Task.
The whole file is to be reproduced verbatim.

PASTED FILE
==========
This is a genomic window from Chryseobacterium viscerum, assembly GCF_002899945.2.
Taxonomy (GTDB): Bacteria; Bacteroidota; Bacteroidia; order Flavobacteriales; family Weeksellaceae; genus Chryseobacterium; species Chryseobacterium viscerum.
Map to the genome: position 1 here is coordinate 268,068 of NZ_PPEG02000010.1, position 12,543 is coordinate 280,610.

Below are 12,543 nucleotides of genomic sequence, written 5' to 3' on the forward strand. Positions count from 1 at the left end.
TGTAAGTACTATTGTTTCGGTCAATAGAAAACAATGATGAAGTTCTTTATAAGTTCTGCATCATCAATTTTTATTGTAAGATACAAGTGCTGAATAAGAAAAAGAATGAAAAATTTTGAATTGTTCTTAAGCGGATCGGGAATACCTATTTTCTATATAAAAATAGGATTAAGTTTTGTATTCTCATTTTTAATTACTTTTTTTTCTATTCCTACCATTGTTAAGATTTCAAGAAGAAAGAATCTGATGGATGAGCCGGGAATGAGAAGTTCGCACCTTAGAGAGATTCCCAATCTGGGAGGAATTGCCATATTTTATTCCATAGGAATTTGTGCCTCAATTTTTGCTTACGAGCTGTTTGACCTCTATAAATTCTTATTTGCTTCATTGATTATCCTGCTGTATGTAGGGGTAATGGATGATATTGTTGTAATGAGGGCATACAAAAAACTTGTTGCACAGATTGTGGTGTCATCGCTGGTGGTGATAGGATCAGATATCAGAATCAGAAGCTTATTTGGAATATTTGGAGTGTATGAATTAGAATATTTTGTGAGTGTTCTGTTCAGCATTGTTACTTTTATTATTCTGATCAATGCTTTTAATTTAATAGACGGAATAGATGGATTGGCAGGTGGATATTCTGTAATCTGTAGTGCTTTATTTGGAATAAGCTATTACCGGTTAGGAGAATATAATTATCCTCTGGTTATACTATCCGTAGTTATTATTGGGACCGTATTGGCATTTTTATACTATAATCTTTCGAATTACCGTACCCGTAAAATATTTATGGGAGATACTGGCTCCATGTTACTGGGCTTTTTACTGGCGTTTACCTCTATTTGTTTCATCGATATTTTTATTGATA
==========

This is a genomic window from Chryseobacterium viscerum, assembly GCF_002899945.2.
Taxonomy (GTDB): Bacteria; Bacteroidota; Bacteroidia; order Flavobacteriales; family Weeksellaceae; genus Chryseobacterium; species Chryseobacterium viscerum.
Map to the genome: position 1 here is coordinate 268,068 of NZ_PPEG02000010.1, position 12,543 is coordinate 280,610.

Below are 12,543 nucleotides of genomic sequence, written 5' to 3' on the forward strand. Positions count from 1 at the left end.
TGTAAGTACTATTGTTTCGGTCAATAGAAAACAATGATGAAGTTCTTTATAAGTTCTGCATCATCAATTTTTATTGTAAGATACAAGTGCTGAATAAGAAAAAGAATGAAAAATTTTGAATTGTTCTTAAGCGGATCGGGAATACCTATTTTCTATATAAAAATAGGATTAAGTTTTGTATTCTCATTTTTAATTACTTTTTTTTCTATTCCTACCATTGTTAAGATTTCAAGAAGAAAGAATCTGATGGATGAGCCGGGAATGAGAAGTTCGCACCTTAGAGAGATTCCCAATCTGGGAGGAATTGCCATATTTTATTCCATAGGAATTTGTGCCTCAATTTTTGCTTACGAGCTGTTTGACCTCTATAAATTCTTATTTGCTTCATTGATTATCCTGCTGTATGTAGGGGTAATGGATGATATTGTTGTAATGAGGGCATACAAAAAACTTGTTGCACAGATTGTGGTGTCATCGCTGGTGGTGATAGGATCAGATATCAGAATCAGAAGCTTATTTGGAATATTTGGAGTGTATGAATTAGAATATTTTGTGAGTGTTCTGTTCAGCATTGTTACTTTTATTATTCTGATCAATGCTTTTAATTTAATAGACGGAATAGATGGATTGGCAGGTGGATATTCTGTAATCTGTAGTGCTTTATTTGGAATAAGCTATTACCGGTTAGGAGAATATAATTATCCTCTGGTTATACTATCCGTAGTTATTATTGGGACCGTATTGGCATTTTTATACTATAATCTTTCGAATTACCGTACCCGTAAAATATTTATGGGAGATACTGGCTCCATGTTACTGGGCTTTTTACTGGCGTTTACCTCTATTTGTTTCATCGATATTTTTATTGATA